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Convair R3Y Tradewind

 

convairtradewind

 

Shortly after Reuben Fleet sold his interest in Consolidated Aircraft Corporation in March 1943and the company was reorganised as Consolidated Vultee (Convair), the US Navy expressed interest in a new long-range multi-role flying-boat.
Convair's proposal was for an aircraft powered by four turboprop engines, was the subject of a contract for two prototypes, awarded on 27 May 1946. Designated XP5Y-1, the new aircraft featured a slim fuselage for an aircraft of this class with a length-to-beam ratio of 10 to 1. it was powered by four Allison T40-A4 turboprops, each driving two contra-rotating, reversable propellers through a common gearbox. The type's main role was anti-submarine warfare, and it was to have been fitted with advanced radar, ECM and MAD equipment in addition to carrying a heavy load of bombs, mines, rockets and torpedoes. The first aircraft was flown from San Diego on 18 April 1950, and in August the type set a turboprop endurance record of 8 hours 6 minutes. August was an eventful month for the XP5Y-1 as the US Navy decided to discontinue its development for maritime patrol, but to persevere with the basic design for use as a passenger and cargo aircraft.

 

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Convair R3Y-1 Tradewind


Work continued, despite the loss of an XP5Y-1 in a non-fatal crash off San Diego in 15 July 1953 and the first R3Y-1 Tradewind flew on 25 February 1954. Major changes included the deletion of all armament and of tailplane dihedral, the addition of a 3.05m wide port-side cargo hatch aft of the wing and the provision of redesigned engine nacelles to accept the improved T40-A-10 engines. Cabin sound-proofing and air-conditioning were installed and pressurised accommodation provided for up to 103 passengers or, in medevac configuration, for 72 stretcher cases and 12 attendants; cargo payload was 24.4 tonnes (24 tons).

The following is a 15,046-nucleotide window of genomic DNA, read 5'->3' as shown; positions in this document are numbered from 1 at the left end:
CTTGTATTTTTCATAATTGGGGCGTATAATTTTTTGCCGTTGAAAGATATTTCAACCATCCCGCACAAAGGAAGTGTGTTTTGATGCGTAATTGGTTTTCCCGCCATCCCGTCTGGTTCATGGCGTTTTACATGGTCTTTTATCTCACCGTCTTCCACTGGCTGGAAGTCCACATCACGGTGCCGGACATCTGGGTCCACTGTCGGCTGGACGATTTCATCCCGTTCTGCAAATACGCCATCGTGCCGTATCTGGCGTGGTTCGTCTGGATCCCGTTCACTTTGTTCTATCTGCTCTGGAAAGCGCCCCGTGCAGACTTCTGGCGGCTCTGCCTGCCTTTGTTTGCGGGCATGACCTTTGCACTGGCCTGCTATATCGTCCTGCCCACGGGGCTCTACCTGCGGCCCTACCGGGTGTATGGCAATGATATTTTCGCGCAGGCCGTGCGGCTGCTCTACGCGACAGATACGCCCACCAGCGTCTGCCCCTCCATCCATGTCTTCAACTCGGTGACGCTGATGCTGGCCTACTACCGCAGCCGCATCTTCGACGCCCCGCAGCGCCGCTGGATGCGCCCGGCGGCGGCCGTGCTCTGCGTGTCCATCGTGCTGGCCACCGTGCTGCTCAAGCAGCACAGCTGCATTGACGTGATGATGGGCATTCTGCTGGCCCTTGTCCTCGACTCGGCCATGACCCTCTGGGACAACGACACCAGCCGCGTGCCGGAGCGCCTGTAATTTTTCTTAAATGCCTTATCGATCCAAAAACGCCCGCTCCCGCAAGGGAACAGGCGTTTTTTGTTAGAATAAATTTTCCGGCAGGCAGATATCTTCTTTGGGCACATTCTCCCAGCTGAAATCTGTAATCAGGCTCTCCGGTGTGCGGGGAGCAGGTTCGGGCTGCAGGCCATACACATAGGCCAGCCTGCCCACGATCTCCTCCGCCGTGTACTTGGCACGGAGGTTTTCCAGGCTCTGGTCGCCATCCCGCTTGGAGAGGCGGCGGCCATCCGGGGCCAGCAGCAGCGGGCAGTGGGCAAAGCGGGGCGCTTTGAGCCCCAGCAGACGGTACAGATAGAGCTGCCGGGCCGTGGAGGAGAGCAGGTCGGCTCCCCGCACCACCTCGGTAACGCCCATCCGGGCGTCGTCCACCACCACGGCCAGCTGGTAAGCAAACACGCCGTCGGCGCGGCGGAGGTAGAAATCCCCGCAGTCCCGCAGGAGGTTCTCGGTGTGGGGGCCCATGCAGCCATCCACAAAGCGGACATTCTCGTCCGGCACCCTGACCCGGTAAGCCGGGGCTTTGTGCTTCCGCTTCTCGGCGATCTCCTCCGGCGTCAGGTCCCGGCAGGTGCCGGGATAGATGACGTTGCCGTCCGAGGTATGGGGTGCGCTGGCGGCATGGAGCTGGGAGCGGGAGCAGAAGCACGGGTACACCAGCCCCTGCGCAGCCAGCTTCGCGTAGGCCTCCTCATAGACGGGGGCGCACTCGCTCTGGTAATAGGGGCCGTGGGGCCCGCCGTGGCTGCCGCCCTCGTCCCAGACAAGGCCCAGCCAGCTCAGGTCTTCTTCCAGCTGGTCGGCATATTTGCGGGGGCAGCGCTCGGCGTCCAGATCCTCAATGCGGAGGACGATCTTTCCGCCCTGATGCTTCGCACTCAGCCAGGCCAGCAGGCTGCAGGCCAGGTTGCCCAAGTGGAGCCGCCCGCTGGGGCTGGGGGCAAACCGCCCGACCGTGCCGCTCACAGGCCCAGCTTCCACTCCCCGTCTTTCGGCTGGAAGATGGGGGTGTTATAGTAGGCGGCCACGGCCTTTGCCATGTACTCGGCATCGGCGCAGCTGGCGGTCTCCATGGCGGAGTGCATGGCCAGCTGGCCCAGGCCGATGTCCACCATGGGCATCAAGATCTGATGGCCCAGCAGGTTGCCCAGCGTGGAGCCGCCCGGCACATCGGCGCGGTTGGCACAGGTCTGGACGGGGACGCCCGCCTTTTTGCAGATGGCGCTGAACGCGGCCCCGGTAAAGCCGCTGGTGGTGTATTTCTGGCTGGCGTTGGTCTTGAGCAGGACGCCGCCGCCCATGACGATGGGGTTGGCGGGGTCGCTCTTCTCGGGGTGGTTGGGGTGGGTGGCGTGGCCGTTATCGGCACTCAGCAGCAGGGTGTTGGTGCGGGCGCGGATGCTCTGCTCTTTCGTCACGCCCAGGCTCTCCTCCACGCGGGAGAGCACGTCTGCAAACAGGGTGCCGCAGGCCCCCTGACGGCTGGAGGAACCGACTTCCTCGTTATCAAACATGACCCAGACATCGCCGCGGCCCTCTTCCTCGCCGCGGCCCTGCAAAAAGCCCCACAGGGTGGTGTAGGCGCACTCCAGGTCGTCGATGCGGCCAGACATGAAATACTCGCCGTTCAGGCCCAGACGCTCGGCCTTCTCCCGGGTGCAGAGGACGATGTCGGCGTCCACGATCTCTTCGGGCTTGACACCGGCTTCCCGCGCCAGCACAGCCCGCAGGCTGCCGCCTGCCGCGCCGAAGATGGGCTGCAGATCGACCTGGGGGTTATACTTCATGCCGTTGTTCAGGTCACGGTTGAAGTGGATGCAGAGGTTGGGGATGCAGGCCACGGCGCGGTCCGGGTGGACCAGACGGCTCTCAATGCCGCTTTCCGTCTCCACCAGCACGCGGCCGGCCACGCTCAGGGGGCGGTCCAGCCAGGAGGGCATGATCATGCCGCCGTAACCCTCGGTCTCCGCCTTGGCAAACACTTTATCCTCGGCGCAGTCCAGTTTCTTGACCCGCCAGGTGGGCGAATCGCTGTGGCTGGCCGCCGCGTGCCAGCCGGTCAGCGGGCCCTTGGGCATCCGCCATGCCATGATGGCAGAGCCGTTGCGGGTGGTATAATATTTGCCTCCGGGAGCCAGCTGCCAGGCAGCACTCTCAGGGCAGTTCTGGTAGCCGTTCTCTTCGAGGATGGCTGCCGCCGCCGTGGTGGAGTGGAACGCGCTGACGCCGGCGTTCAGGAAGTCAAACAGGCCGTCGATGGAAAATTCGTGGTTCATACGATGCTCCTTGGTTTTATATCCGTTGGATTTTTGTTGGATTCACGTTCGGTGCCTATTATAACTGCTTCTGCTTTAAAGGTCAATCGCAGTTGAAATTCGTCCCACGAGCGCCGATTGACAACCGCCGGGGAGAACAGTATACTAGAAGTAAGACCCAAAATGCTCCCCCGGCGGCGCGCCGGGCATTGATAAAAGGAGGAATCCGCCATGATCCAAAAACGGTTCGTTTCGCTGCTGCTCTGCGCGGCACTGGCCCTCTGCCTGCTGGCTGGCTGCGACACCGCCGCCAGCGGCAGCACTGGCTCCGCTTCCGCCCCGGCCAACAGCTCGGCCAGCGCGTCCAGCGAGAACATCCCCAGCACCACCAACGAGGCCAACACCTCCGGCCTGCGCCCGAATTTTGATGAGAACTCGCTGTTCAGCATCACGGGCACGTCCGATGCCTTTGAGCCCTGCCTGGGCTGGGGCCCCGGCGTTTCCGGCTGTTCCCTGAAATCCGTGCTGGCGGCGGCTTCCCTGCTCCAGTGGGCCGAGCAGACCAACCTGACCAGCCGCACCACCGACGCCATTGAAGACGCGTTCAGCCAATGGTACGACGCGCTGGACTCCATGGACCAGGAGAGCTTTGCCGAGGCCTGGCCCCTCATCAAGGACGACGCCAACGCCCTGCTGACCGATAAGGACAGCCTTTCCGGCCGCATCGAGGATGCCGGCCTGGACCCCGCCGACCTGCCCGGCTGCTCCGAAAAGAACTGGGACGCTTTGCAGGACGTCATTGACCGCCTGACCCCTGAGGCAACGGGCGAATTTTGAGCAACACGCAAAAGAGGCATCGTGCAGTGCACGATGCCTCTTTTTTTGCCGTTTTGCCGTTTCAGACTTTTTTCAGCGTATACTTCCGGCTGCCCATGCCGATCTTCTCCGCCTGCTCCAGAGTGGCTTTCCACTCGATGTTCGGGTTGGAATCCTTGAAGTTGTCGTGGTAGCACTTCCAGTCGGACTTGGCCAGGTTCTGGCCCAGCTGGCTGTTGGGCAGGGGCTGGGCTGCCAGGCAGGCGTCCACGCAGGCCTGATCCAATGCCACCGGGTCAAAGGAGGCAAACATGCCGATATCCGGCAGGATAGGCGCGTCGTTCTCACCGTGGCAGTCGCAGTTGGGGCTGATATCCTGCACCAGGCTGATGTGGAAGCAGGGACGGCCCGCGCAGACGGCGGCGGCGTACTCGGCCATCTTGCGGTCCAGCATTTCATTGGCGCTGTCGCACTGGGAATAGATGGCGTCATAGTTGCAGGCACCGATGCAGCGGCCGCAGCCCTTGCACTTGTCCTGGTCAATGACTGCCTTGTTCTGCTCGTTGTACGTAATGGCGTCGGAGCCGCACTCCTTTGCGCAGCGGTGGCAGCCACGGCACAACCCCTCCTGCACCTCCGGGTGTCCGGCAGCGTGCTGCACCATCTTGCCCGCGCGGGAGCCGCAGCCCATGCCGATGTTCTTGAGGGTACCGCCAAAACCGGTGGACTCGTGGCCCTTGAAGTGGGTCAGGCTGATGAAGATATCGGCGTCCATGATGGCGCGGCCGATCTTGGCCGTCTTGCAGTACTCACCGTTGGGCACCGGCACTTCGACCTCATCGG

The R3Y-1 was a straight transport version, the R3Y-2 was the assault transport version with the hinged nose. It could also refuel jets in flight using two or four wing pods. The R3Y-2 had a nose loading door and integral hydraulic ramps. The opening door blocked the pilots' forward view during beach operations.
The R3Y-1 's performance was demonstrated on 24 February 1955 when one of the five aircraft built flew coast-to-coast at an average speed of 649km/h on delivery to the Navy Test Center at Patuxent River, Maryland. Similarly, on 18 October a 6 hour 45 minute record flight at an average 579km/h was accomplished between Honolulu and NAS Alameda, California. US Navy transport squadron VR-2 received the first of its mixed fleet of R3Y-1 and R3Y-2 flying-boats on 31 March 1956, but financial considerations and continuing problems with the engine/propeller combination, culminating in two in-flight separations of propellers and gearbox from an engine (on 10 May 1957 and on 2 January 1958), led to a curtailment of Tradewind operations. Squadron strength was first cut to two R3Y-1s and two R3Y-2s and the unit was finally disbanded on 16 April 1958.

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R3Y
Engines: 4 x Allison T40-A-10 turboprops, 4362kW, 5500 shp
Max take-off weight: 74843-79379 kg / 165001 - 175002 lb
Payload: 21750kg / 47951 lb
Wingspan: 44.42 m / 145 ft 9 in
Length: 42.57 m / 139 ft 8 in
Height: 13.67 m / 44 ft 10 in
Max. speed: 580 km/h / 360 mph
Cruise speed: 480 km/h / 298 mph
Range w/max.fuel: 6437 km / 4000 miles
Crew: 5
Passenger Capacity: 80 or 24 ton.

 

R3Y-1
Engines: 4x 5,500 h.p. Allison T40-A-4 coupled turboprops.
Wingspan: 145 ft
Length: 142 ft. 6 in
Loaded weight: 160,000 lb
Max. speed: 392 mph
Range: 4,500 miles at 300 mph
Accommodation:    103 troops, 92 stretchers and 12 attendants or 24 tons of cargo.

 

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